By Lou Baldwin
Special to The CS&T
An heirloom copy of the icon of Our Lady of Perpetual Help will be enthroned in the Cathedral Basilica of SS. Peter and Paul by Cardinal Justin Rigali on June 13 at the 5:15 p.m. Vigil Mass. At the same time the Cardinal will bless four new or refurbished marble side shrines in the Cathedral.
This includes shrines dedicated to St. Joseph and St. Katharine Drexel on the north side and shrines dedicated to the Blessed Virgin and St. John Neumann on the south side. Each has a newly sculpted seven-foot marble statue of the honored saint over its altar.
The altars of the shrines to Our Lady and St. Joseph are new to the cathedral, but formerly graced North Philadelphia’s St. Boniface Church (1866-2006) and date from the late 19th-century. The statue on the Blessed Mother altar is a rendition of the image on the Miraculous Medal. It is at this altar also where the image of Our Lady of Perpetual Help will be enshrined in a marble frame.
In fact, this same image and frame, now beautifully restored, graced this altar for more than a century when it was at St. Boniface.
What is completely new on all four shrines are the imposing marble statues and the marble reredos which serve as backdrops, explained Msgr. John McIntyre, secretary to Cardinal Rigali who also noted the incorporation of Our Lady’s image in its original frame and altar is appropriate.
“The Cardinal does have a great devotion to Our Lady of Perpetual Help,” he said.
The design and building of the four shrines took about two years, according to Louis DiCocco, president of St. Jude Shops, the firm that undertook the project.
The four marble statues each weigh between 5,500 and 6,000 pounds and were sculpted in St. Jude’s studio in Italy. The Neumann and Drexel statues were especially challenging because they are based on recent saints whose true likenesses are known and had to be captured by the sculptors, according to DiCocco.
It was especially important that the original altar be retained at the St. Katharine Shrine because it was donated in the 19th century by St. Katharine herself, along with her sisters, Elizabeth and Louise, as a memorial to their deceased parents, Francis and Emma Drexel.
Because all four altars were crafted in the 19th-century, they used marbles which have become extremely rare and the level of craftsmanship in their construction can’t be duplicated today, DiCocco said.
In addition to utilizing the altars from St. Boniface, the shrines to the Blessed Virgin and St. Joseph are enclosed by sections of the original marble altar rail from that same church, DiCocco noted, and the new marble reredos, embellished with Venetian gold mosaics, match the older work in color, design and style.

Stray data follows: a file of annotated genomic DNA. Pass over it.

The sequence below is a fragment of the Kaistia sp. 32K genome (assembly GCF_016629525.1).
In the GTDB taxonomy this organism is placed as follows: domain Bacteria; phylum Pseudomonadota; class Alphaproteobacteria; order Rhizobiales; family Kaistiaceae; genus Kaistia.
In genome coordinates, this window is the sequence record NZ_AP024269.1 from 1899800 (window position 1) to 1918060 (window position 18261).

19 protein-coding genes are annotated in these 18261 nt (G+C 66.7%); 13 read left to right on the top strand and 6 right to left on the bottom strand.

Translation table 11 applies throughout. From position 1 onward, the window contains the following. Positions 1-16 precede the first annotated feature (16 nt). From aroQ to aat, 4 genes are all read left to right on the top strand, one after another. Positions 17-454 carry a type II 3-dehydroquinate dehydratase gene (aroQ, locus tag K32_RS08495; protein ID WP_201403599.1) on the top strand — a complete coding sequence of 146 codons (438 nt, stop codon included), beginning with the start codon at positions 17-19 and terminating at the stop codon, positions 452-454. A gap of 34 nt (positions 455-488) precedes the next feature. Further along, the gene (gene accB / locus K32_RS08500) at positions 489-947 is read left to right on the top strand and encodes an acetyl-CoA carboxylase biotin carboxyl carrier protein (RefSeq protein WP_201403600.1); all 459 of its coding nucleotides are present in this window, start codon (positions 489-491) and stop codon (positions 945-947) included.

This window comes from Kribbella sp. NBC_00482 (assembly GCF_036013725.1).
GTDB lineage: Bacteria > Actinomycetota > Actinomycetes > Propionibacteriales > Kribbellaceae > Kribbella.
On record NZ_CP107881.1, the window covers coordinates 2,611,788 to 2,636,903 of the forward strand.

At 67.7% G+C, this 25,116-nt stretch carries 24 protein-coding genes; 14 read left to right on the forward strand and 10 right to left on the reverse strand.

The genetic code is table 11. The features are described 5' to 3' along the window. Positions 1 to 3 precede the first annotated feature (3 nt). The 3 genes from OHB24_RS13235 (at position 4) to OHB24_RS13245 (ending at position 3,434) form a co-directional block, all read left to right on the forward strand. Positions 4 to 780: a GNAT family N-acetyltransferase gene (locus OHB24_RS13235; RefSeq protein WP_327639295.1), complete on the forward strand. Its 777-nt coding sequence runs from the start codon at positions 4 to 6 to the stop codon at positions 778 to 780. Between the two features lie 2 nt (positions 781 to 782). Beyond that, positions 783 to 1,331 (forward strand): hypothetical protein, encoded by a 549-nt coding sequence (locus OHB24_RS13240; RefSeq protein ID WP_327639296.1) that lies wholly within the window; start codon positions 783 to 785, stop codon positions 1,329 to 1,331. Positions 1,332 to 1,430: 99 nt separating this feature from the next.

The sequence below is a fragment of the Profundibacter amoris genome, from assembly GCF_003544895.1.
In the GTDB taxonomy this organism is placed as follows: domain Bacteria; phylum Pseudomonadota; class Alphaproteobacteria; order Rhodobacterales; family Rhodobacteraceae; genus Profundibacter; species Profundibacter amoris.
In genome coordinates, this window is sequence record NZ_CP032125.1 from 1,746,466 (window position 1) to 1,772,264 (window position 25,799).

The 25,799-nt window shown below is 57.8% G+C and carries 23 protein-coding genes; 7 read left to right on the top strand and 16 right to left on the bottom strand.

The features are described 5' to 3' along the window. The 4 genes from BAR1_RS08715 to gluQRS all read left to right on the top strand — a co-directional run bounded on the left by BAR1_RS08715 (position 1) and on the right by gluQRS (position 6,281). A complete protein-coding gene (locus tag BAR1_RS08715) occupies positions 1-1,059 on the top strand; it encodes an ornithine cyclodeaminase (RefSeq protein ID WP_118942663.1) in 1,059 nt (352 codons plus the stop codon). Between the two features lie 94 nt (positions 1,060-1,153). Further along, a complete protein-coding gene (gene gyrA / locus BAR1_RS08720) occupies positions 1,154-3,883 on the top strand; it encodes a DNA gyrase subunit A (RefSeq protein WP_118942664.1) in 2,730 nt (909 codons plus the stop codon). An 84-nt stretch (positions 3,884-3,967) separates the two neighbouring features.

The four shrines, planned and executed with a unified vision, replace the more eclectic original works each in a different style and constructed at different times.
Reconstructed, “they maintain a classical look consistent with the Cathedral,” DiCocco said. “His eminence has a keen eye for that.”
The original icon of Our Lady of Perpetual Help, also known as Our Mother of Perpetual Help, is painted on walnut in Byzantine style. It is believed to have been executed in Crete in the Middle Ages and taken to Rome in the 15th century, where it achieved a reputation for miracles granted to supplicants who prayed at its shrine. The image shows Mary holding the child Jesus in her protective arms with accompanying symbols suggesting He has received a premonition of His future suffering and death on the cross.
The original has been in the custody of the Redemptorist Fathers in Rome’s St. Alphonsus Church since the 19th century. The reproduction, which was donated by the Redemptorists, is an especially fine copy originally obtained from the Vatican and was given pride of place at St. Boniface, a church conducted by that congregation for much of its history.
“Our Lady of Perpetual Help is our patroness,” said Redemptorist Father Bruce Lewandowski, pastor of Visitation B.V.M. Parish. “We are in 75 countries and wherever we go we promote her devotion.”
His own parish conducts devotion to Mary under this title in three languages – English, Spanish and Vietnamese – and a number of the parishioners will be at the Cathedral for the enthronement ceremony.
The work on the four shrines is part of an ongoing restoration of the Cathedral.
“All of the work that has been done so far is a beautiful addition to this historic basilica that is such an inspiration to all, both Catholic and non-Catholic alike, who come here to worship,” said the Cathedral’s pastor, Msgr. Michael T. McCulken. “Through the Heritage of Faith – Vision of Hope capital campaign we hope to preserve the basilica for generations to come with all of the work that is yet to be done.”
Lou Baldwin is a member of St. Leo Parish and a freelance writer.